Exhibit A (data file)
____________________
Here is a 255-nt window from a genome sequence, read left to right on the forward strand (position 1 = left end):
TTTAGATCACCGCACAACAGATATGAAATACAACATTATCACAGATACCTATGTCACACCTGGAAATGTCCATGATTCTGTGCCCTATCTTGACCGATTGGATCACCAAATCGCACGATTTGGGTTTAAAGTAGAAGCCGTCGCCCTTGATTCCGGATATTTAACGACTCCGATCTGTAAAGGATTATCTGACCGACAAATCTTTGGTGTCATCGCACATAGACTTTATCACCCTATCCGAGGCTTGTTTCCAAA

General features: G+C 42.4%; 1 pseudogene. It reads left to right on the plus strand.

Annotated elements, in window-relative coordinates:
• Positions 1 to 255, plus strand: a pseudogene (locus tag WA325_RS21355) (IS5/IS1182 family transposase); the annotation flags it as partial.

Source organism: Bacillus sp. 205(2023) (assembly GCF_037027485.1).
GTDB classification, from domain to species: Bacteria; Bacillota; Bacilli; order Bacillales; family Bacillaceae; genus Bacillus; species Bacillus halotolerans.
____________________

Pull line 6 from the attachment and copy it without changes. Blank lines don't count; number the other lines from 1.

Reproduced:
Source organism: Bacillus sp. 205(2023) (assembly GCF_037027485.1).